But now that we have made the land
A garden full of promises, Old Greed must crook ‘is dirty hand
An’ come to take it from us.
So we must fly a rebel flag
As others did before us,
And we must sing a rebel song,
And join in rebel chorus.

It was this rebelliousness which, in 1931-32, in the depths of theDepression, when I was no more than sixteen years old, led to mybecoming one of the leaders of a group of youngsters who demanded to be admitted free of charge to the Elkington Park Baths (now known as theDawn Fraser Pool) because our parents were unemployed and we could not afford the threepence admission charge. That was my first taste of local politics when, after storming the Town Clerk’s office to state our case, we were informed some weeks later that the Balmain Council had agreed to our demand.

I could recount other Depression-time influences, including how my radical thinking was shaped by my disturbing experiences at Fort Street Boys’ High School, and the occasions when the long arm of the law came into play in some rebellious moments, and of a father who walked out on my mother leaving her to worry over her five children, but suffice it to say that my experiences and wide reading coloured my thinking and desire to seek redress, wherever possible for those who suffered under our so-called egalitarian society. It was Albert Robbie who introduced me to the works of Anatole France, in whose book, ‘The Red Lily’, I read of:

The majestic egalitarianism of the law, which forbids rich and poor alike, to sleep under bridges, to beg in the streets, and to steal bread.

If I were to seek a highlight in my somewhat chequered career, it would certainly be the 1971 introduction in Leichhardt of the Open Council Concept, which pointed the way to participatory democracy in its ultimate form: decision-making by the people who would be affected by the decision. As one of the seven (out of twelve aldermen) who agreed to open Council proceedings to the public, it was exhilarating to work with Nick Origlass, Philip Bray, Eric Sandblom, David Young, Ernie McIlveen and Bill Dougherty, in allowing the winds of change to blow through the musty corridors of local government in Leichhardt. This openness included our approach to the staff of Council, who were invited to raise their problems, issues or suggestions with Council, either individually or collectively. What we established, of course, became anathema to the State Government, for it trumpeted the possibility of similar principles for all forms of government. Eventually the State Government introduced a completely new Local Government Act, which gave some lip service to the concept of openness, but in essence reduced the effectiveness of the Leichhardt example.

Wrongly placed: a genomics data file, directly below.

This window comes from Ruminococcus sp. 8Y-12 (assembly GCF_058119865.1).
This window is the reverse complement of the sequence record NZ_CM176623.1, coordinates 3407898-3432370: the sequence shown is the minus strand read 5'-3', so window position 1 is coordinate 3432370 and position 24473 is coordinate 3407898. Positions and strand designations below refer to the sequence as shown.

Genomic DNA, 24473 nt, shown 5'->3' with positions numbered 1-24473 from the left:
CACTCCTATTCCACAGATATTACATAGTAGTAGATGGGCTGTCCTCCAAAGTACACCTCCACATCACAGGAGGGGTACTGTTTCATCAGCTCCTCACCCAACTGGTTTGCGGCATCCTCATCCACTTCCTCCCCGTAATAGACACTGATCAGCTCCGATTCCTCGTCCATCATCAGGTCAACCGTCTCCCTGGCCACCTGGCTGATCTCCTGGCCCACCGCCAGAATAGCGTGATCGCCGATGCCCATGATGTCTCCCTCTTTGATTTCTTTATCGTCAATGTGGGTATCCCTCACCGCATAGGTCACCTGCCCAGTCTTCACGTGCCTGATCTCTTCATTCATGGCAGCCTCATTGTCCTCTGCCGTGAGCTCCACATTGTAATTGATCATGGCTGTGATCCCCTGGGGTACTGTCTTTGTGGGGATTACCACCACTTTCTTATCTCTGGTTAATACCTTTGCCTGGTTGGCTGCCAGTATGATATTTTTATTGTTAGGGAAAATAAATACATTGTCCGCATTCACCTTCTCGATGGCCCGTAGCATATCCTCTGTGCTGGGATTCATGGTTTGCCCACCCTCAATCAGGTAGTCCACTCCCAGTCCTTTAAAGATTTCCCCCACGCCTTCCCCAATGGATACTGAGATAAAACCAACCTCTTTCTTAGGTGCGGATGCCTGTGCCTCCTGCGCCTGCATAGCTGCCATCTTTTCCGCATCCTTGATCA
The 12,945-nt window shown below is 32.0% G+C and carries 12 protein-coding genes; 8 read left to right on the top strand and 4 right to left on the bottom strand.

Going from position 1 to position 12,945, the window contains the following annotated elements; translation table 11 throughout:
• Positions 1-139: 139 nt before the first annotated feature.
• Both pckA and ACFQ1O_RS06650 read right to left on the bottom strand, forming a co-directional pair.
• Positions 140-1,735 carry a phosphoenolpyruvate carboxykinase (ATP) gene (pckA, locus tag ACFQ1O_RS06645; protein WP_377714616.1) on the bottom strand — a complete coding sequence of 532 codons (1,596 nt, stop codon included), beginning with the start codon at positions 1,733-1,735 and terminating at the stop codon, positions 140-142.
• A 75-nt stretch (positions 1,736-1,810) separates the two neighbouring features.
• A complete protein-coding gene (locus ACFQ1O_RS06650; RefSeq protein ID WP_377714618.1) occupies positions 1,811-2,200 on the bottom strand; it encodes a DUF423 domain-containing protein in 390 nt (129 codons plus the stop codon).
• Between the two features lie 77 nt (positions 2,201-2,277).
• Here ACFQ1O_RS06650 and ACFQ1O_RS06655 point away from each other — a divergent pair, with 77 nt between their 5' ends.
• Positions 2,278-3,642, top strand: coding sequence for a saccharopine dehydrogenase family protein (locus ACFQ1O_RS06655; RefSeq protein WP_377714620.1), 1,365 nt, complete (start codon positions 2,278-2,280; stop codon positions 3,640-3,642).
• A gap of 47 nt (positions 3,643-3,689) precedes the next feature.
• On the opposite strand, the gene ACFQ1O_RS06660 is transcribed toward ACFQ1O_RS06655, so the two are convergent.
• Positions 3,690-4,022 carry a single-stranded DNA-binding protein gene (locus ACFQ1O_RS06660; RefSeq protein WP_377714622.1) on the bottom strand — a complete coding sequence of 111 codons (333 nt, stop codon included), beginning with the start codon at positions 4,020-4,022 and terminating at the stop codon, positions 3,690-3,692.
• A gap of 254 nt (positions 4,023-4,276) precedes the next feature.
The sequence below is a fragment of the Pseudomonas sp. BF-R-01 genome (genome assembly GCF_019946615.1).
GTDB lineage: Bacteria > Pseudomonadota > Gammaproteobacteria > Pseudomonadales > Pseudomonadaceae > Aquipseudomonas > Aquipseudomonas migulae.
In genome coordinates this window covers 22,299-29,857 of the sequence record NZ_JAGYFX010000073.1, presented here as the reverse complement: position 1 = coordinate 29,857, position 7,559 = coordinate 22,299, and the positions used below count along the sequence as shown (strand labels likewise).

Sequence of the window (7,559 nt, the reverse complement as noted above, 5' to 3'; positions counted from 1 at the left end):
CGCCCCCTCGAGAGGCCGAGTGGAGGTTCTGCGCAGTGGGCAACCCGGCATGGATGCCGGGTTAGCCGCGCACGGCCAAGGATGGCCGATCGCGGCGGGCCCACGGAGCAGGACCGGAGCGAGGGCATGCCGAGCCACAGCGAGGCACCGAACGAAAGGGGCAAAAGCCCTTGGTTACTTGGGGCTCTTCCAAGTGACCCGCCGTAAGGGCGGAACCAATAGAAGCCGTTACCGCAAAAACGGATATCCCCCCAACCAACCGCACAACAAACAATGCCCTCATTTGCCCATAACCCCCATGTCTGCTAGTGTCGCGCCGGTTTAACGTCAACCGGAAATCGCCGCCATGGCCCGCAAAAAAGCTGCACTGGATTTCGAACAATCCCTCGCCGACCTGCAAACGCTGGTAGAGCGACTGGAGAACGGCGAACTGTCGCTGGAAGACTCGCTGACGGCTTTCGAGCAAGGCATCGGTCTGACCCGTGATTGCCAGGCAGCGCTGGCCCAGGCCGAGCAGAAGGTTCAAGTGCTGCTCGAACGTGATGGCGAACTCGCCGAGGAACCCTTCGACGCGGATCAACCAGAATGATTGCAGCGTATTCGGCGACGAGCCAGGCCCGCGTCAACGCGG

But, here, I feel that I must mention some other activities by the State Government:

  • Its moves to destroy the Leichhardt and South Sydney Councils in the interests of its latest favourite, the Lord Mayor of Sydney, as well as being aimed at emasculating two Councils which are critical of the State Government; and